Elements and traits (1)  I first encountered the Big 5 personality traits while trying to track down where the idea of temperament came from (besides the ancient greeks).  Who, in the modern age, had first tried to take it seriously (if it can be argued that anyone did.)  It’s used a lot in business and self-help.

Then they mentioned it in my human development class, and something similar appears as part of the Alternative DSM5 Model of Personality Disorders.  Proponents say it is universal, while critics say it’s uselessly obvious.  Reliability without validity, like determining sex by shoe size.  That is, you’ll have a pretty good correlation, but it won’t tell you much about what it means to be one sex or the other.

I became persuaded by it when I realized how the Big 5 fit between the elements or personality (which I correlated to temperaments in my post The Sorting Hat).  It’s like how if you want to make four boxes, you draw five lines between four spaces.

Open Identity Conscienscious Self Direction Extravert Intimacy Agreeable Empathy Neurotic

This ordering makes sense to me.  As an NT, Open and Conscienscious have a lot to do with my identity of intelligence and hard work. But people with other temperaments might put Extraversion and Agreeableness around their identity.  Or one might rearrange the elements of personality based on how prominent they are.  Really, I think Empathy comes before intimacy for me.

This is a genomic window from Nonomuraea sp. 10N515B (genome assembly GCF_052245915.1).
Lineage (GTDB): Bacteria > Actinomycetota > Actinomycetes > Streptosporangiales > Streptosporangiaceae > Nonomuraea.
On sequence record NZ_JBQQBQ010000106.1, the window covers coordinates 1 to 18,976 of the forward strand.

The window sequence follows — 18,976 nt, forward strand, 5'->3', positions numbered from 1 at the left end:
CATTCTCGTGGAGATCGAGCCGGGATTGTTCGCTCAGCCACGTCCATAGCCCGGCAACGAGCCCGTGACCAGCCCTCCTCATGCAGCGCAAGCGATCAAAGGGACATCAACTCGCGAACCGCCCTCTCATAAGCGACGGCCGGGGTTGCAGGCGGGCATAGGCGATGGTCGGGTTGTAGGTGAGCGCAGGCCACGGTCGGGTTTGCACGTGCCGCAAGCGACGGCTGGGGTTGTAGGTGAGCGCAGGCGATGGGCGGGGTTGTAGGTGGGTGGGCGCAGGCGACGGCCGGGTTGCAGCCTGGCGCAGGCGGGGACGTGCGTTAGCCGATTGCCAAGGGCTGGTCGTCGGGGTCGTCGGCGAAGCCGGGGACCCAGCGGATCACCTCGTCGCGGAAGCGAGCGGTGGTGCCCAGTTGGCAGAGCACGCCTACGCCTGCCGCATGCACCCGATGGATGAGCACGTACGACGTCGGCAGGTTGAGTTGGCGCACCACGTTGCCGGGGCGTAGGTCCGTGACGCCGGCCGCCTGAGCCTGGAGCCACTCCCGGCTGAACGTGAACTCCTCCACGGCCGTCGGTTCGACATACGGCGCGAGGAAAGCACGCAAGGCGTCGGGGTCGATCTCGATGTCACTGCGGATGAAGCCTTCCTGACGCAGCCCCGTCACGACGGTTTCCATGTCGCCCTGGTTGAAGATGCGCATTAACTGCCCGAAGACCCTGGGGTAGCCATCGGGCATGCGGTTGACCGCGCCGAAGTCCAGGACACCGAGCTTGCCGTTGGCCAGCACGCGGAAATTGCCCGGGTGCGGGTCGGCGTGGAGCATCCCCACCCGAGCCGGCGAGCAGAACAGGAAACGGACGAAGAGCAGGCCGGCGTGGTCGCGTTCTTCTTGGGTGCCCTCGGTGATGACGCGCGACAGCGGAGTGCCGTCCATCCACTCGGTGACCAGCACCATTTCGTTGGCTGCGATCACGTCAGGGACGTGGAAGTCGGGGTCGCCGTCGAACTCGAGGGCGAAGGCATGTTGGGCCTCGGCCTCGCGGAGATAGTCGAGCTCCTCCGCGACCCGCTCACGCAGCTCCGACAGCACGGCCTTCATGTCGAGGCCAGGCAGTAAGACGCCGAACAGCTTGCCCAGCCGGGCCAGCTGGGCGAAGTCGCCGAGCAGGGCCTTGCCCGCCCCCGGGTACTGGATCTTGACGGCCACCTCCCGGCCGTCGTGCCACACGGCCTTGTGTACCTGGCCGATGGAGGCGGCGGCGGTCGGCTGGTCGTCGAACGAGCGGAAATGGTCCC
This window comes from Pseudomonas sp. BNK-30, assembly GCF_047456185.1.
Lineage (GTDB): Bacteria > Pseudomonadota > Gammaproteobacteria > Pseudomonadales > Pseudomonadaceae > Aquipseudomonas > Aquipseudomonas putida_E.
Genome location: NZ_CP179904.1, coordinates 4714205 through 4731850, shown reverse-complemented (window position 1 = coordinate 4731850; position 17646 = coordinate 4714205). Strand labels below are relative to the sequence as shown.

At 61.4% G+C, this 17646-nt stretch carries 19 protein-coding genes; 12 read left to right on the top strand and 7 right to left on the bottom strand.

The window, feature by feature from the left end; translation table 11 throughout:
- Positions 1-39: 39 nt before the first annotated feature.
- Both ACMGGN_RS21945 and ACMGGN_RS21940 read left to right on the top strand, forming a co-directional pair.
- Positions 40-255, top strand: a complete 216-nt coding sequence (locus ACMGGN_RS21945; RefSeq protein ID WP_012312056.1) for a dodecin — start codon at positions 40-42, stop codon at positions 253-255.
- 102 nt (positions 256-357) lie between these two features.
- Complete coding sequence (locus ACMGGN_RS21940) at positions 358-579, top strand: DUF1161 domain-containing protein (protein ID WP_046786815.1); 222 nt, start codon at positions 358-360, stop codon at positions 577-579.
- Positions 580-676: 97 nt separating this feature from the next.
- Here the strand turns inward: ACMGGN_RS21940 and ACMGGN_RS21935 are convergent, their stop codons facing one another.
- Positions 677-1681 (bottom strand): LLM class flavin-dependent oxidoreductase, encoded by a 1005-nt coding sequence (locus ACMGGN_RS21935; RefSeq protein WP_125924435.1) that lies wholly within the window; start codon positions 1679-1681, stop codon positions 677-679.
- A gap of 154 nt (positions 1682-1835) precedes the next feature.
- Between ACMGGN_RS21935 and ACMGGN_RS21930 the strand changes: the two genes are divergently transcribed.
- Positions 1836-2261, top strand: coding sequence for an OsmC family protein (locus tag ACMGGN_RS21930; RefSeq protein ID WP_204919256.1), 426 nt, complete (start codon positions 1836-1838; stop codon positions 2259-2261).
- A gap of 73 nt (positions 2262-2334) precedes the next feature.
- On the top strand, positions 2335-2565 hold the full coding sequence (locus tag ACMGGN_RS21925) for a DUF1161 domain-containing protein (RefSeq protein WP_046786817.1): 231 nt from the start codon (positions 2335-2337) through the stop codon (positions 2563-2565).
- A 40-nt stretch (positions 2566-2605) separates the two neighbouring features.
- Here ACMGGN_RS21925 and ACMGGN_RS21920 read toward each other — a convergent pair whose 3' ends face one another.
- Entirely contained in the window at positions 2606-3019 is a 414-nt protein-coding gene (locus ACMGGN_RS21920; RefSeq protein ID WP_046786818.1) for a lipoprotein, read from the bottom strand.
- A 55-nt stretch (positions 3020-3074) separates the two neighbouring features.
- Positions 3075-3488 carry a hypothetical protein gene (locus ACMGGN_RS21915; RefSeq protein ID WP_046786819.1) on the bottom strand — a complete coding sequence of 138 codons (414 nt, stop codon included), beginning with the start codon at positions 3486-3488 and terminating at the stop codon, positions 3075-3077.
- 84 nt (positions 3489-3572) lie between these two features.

If you are a Christian, you might think of Jesus foremost as delivering the sermon on the mount, calming the storm, blessing the children, or washing his disciples feet.  I’m afraid I think of him crossing the pharisees.  Besides the atonement, of course.  But that’s love, something the DSM5 doesn’t really treat in.

This is all very interesting, but what is the clinical relevance?  Well, schizophrenia, to bring up what Thomas Szasz calls the psychiatrist’s darling.  It had been drummed into me since high school that even though schiz means split, schizophrenia is not “split personality” (or dissociative disorder).  Only last semester did I finally understand that it means the personality is itself split, or the parts of it are not coordinated.  It is like an orchestra with no conductor.  Where is that conductor?

The Alternative Model proposes a trait called Psychoticism (vs. Lucidity).  I think this runs orthogonal to Openness (vs. Caution).  This is the trait people were getting worked up about a few years ago that conservatives are less intelligent than liberals.  (it was a serial correlation.  Intelligent people tend to be open, and open people tend to be politically liberal).  Looking at it that way, it is easy to see how people who are extreme at either end start to look a little crazy.  I guess Openness does describe how one gathers information and integrates it into one’s perceptions.


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